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Tuesday July 17th, 2012  
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   Volume 82 - Issue 28 Website:www.passherald.ca   email: news@passherald.ca   $1.00   
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Quote of the Week
"It's the hardest Sinister 7 we've had in years."
- Brian Gallant  
Co-organizer of Sinister 7   
   

 

Lindsay's Outlook - Lindsay GossJuly 17th marks two milestones for me. The first milestone it marks is my 75th day living in the Crowsnest Pass. I have had the opportunity to meet a great deal of the citizens here in the Pass, from council members, to business owners. I have met fellow journalists, artists and musicians.
I have met group coordinators, event organizers and association establishers. I have met directors, managers and administrators. I met priests, pastors and ministers. I have met the young, and I have met the old.
And, despite, all your differences, backgrounds and job titles, almost all of you have asked me the exact same question.
“So Lindsay, where did you come from?”
My answer, as most of you already know, has been a short one. “I’m from Calgary.”
If you were lucky, I might’ve gone on to say what a big change it has been, or what I like about the Pass, or my recent discoveries around the municipality but for the most part, my answers have been best described as vague.
The second milestone today marks is my 21st birthday.
In honour of my 7671 day on Earth, and my 75th day in the Pass, I am going to tell you all about myself. I am going to give you a proper introduction, so that after this article is realised, my title hopefully will change from “new girl in town” to “girl in town.”
My name is Lindsay Goss, and I was born in Foothills Hospital in Calgary, on one of Calgary’s hottest days of the summer.
I knew I wanted to be a journalist when I was 13, after my grade eight English teacher told me I should find a career in writing. I had my first article published when I was 15, after I had the opportunity to interview a Canadian gospel singer. The article was published in a monthly magazine called The Carillon, a publication primarily distributed to the Roman Catholic Diocese of Calgary.
I started at SAIT Polytechnic in the fall of 2010, and my first class was photojournalism. I remember sending my sister an angry email immediately after that class expressing my rage at the requirement to take photojournalism. Back then, I highly disliked photography and I was about as useless with a camera as The Edmonton Oilers are with a hockey puck.
But, in due time, the art of photography grew on me and the camera became a good friend of mine.
It was halfway through the first year of my journalism program that I discovered my love for politics, more specifically, my love for political debate.
I often sat down with one of my instructors who was a former political journalist for the Calgary Herald.
 
We would spend the better part of an hour discussing current political events and occurrences, especially related to Calgary. He often asked me why I was taking journalism and not political science, to which I answered, “I’m better at telling the truth.”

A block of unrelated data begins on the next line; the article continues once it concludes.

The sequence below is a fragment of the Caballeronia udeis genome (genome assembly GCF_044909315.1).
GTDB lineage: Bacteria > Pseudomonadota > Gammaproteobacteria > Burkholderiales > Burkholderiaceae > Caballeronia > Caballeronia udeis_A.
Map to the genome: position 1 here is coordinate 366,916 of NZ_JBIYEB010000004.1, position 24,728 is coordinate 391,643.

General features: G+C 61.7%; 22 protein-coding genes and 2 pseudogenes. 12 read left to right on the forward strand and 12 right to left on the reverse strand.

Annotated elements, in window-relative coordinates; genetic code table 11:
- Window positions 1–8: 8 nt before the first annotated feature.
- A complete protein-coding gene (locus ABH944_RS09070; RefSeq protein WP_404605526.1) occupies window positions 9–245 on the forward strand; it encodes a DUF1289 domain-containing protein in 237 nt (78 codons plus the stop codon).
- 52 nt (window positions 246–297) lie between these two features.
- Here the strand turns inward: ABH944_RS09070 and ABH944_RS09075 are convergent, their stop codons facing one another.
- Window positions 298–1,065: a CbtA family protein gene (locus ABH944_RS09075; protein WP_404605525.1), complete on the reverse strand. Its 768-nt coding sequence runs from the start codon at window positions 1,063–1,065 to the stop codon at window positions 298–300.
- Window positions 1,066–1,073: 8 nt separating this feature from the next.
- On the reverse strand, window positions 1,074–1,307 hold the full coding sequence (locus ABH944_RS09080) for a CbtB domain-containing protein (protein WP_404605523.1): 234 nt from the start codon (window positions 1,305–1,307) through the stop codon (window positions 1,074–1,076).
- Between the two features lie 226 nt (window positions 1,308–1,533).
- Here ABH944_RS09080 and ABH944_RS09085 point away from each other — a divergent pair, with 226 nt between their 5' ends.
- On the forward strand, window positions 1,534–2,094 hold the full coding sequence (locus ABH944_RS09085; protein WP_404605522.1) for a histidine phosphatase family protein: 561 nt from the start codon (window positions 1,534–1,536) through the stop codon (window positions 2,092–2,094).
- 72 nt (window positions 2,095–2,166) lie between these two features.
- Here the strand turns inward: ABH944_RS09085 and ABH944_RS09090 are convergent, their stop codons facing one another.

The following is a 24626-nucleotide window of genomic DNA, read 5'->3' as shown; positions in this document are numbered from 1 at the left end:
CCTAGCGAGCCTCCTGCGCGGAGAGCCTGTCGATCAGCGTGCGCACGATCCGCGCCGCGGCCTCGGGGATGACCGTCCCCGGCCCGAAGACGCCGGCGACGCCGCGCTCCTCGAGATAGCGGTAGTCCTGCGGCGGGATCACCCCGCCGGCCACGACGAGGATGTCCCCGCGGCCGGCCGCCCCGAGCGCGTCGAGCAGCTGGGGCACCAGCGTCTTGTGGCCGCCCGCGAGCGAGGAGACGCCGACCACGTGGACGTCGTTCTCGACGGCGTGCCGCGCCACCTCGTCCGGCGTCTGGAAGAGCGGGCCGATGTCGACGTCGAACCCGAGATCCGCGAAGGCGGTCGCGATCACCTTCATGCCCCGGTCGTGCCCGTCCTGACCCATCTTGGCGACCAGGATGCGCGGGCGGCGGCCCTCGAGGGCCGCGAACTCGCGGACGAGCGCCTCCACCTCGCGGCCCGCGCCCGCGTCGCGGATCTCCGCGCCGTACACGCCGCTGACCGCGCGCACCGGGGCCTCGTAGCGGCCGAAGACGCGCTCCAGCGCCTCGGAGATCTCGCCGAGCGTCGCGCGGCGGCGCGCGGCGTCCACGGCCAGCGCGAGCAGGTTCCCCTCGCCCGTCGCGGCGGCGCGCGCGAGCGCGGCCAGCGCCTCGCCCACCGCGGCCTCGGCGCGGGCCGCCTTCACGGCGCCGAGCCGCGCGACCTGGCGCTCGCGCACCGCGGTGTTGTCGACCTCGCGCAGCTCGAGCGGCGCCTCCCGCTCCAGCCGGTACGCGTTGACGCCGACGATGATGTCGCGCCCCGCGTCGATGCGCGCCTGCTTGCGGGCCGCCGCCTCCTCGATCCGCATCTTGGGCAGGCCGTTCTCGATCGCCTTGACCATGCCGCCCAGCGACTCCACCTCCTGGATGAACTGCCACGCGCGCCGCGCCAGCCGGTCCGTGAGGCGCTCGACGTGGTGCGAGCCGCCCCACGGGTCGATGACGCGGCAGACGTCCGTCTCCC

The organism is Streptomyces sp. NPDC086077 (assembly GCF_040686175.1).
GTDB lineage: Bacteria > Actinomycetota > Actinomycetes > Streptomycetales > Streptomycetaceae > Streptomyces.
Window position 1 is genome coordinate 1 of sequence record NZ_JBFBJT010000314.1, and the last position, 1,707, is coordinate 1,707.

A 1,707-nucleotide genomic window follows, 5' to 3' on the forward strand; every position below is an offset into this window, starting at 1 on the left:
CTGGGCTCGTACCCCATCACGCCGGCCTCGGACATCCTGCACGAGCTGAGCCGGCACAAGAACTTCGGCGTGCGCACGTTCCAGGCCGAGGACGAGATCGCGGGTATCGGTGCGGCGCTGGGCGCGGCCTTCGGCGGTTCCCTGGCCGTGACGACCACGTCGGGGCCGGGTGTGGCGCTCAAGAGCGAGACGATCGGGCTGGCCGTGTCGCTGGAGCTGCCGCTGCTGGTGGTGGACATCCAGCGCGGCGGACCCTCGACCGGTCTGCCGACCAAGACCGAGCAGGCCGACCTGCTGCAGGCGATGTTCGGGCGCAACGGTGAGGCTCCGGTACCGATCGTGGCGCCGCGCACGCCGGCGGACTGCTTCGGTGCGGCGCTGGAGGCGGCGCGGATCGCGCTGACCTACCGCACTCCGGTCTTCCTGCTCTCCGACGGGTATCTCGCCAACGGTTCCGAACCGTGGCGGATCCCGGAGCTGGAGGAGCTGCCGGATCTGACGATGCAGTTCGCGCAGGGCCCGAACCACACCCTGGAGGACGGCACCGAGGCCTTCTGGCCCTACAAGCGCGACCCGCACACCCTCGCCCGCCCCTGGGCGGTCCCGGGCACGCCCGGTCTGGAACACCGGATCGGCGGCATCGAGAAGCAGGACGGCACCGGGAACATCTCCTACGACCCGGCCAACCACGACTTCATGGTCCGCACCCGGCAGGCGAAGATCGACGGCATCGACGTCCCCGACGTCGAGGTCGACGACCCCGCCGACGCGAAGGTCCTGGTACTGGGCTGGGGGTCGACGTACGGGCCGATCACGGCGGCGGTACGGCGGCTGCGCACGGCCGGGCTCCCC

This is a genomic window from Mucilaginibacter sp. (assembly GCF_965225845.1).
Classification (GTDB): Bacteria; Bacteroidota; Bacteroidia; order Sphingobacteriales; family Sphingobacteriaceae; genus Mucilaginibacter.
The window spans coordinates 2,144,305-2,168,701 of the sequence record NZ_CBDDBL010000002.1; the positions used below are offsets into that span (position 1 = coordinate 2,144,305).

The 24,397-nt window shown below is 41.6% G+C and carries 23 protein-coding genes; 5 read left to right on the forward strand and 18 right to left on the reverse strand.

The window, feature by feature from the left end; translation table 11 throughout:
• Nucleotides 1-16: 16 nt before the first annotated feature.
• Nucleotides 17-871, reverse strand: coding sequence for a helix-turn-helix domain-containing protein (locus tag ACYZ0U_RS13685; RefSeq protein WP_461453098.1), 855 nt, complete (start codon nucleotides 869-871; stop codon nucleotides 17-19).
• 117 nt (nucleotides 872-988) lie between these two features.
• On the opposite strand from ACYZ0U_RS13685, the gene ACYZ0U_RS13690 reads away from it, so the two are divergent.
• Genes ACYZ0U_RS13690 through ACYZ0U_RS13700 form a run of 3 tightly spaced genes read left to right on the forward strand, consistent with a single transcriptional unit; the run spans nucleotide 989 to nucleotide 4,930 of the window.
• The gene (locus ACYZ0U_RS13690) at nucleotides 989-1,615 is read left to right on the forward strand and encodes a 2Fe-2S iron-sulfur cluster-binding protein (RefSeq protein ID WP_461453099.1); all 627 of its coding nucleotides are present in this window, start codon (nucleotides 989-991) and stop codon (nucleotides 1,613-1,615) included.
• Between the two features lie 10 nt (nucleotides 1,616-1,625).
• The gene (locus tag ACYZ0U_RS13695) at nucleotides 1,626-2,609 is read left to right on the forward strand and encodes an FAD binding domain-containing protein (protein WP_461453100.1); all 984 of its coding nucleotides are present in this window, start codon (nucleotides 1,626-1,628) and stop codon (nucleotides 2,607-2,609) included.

Through the power of networking, I have been able to meet many politicians over the past two years, and participate in numerous debates, functions and events.
Another way I voiced my opinions of current events and the city was by writing letters to the editor of the Calgary Herald, as well as half a dozen other publications.
In the fall of 2011, I learned video journalism and how to document events through the use of video.
A project I had to complete this past December was to make a movie of an event happening around Calgary. I decided to report on Occupy Calgary, and I hung out with the brave occupants and camped in their tents for the better part of one day. Temperatures were close to 20 below, and with my mittens on, I could barely set up my tripod. The winds were blistering cold and my face was frozen within 20 minutes of standing outside.
That was the day I learned that journalism can be painfully difficult. However, after seeing the end result, I also learned how rewarding journalism can be.
In March, I started a one month practicum at the Cochrane Times. I had ten articles and 14 photos published. I reported at my first council meeting, participated in my first media scrum, and was able to meet even more politicians- Wildrose Leader Danielle Smith being one of them.
The short practicum got my feet wet in the journalism industry, and helped me peer into my future as a journalist. On my last day at the Cochrane Times, I saw a job posting for a reporting position in the Crowsnest Pass.
I distinctly remember turning to a fellow reporter and asking him where that is. “Its southwest isn’t it?” I asked.
After getting the job at the Pass Herald, my dad and I typed “Blairmore” into Google, and we learned about Emil Picariello and Florence Lossandra. “Your new town sounds like its haunted,” my dad said. I remembered nervously laughing.
I feel that I have come to the Pass at a time of intense debate and great controversy, and I am excited to see what future outcomes of current discussions will be. I think that this is a great place to be a journalist and I feel very fortunate to be one.
Thank you to all who have made me feel welcome here in the beautiful mountains of the Crowsnest Pass.
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